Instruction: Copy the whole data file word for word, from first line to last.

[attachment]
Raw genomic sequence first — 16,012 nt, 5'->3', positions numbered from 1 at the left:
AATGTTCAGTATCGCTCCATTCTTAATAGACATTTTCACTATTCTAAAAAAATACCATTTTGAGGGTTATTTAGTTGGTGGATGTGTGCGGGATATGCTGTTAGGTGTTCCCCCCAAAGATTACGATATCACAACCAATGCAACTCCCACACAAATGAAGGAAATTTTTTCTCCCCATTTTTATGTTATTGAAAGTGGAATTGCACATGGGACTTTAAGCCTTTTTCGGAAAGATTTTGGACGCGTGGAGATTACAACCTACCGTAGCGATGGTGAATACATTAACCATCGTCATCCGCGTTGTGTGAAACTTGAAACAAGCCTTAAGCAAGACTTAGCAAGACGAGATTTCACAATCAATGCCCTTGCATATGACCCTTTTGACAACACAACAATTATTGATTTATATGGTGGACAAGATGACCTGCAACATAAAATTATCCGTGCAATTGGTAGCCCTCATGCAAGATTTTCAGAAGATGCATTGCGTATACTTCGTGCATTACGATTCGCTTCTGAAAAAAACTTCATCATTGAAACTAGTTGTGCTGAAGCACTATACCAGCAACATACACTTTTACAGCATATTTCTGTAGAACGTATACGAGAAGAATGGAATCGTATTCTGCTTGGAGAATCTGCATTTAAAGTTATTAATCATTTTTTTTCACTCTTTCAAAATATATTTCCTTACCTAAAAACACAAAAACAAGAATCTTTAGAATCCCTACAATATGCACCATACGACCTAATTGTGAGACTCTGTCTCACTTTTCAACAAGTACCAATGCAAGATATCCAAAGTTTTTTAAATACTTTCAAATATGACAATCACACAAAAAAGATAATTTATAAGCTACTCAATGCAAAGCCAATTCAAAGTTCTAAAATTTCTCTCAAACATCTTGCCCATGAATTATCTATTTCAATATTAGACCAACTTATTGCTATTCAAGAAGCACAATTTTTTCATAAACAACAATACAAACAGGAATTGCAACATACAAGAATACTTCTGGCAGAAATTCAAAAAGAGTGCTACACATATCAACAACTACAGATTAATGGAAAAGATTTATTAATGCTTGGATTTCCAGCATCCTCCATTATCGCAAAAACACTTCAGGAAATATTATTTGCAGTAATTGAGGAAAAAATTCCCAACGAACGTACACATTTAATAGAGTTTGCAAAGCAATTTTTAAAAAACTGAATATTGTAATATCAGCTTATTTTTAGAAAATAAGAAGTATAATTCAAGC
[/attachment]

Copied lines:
Raw genomic sequence first — 16,012 nt, 5'->3', positions numbered from 1 at the left:
AATGTTCAGTATCGCTCCATTCTTAATAGACATTTTCACTATTCTAAAAAAATACCATTTTGAGGGTTATTTAGTTGGTGGATGTGTGCGGGATATGCTGTTAGGTGTTCCCCCCAAAGATTACGATATCACAACCAATGCAACTCCCACACAAATGAAGGAAATTTTTTCTCCCCATTTTTATGTTATTGAAAGTGGAATTGCACATGGGACTTTAAGCCTTTTTCGGAAAGATTTTGGACGCGTGGAGATTACAACCTACCGTAGCGATGGTGAATACATTAACCATCGTCATCCGCGTTGTGTGAAACTTGAAACAAGCCTTAAGCAAGACTTAGCAAGACGAGATTTCACAATCAATGCCCTTGCATATGACCCTTTTGACAACACAACAATTATTGATTTATATGGTGGACAAGATGACCTGCAACATAAAATTATCCGTGCAATTGGTAGCCCTCATGCAAGATTTTCAGAAGATGCATTGCGTATACTTCGTGCATTACGATTCGCTTCTGAAAAAAACTTCATCATTGAAACTAGTTGTGCTGAAGCACTATACCAGCAACATACACTTTTACAGCATATTTCTGTAGAACGTATACGAGAAGAATGGAATCGTATTCTGCTTGGAGAATCTGCATTTAAAGTTATTAATCATTTTTTTTCACTCTTTCAAAATATATTTCCTTACCTAAAAACACAAAAACAAGAATCTTTAGAATCCCTACAATATGCACCATACGACCTAATTGTGAGACTCTGTCTCACTTTTCAACAAGTACCAATGCAAGATATCCAAAGTTTTTTAAATACTTTCAAATATGACAATCACACAAAAAAGATAATTTATAAGCTACTCAATGCAAAGCCAATTCAAAGTTCTAAAATTTCTCTCAAACATCTTGCCCATGAATTATCTATTTCAATATTAGACCAACTTATTGCTATTCAAGAAGCACAATTTTTTCATAAACAACAATACAAACAGGAATTGCAACATACAAGAATACTTCTGGCAGAAATTCAAAAAGAGTGCTACACATATCAACAACTACAGATTAATGGAAAAGATTTATTAATGCTTGGATTTCCAGCATCCTCCATTATCGCAAAAACACTTCAGGAAATATTATTTGCAGTAATTGAGGAAAAAATTCCCAACGAACGTACACATTTAATAGAGTTTGCAAAGCAATTTTTAAAAAACTGAATATTGTAATATCAGCTTATTTTTAGAAAATAAGAAGTATAATTCAAGC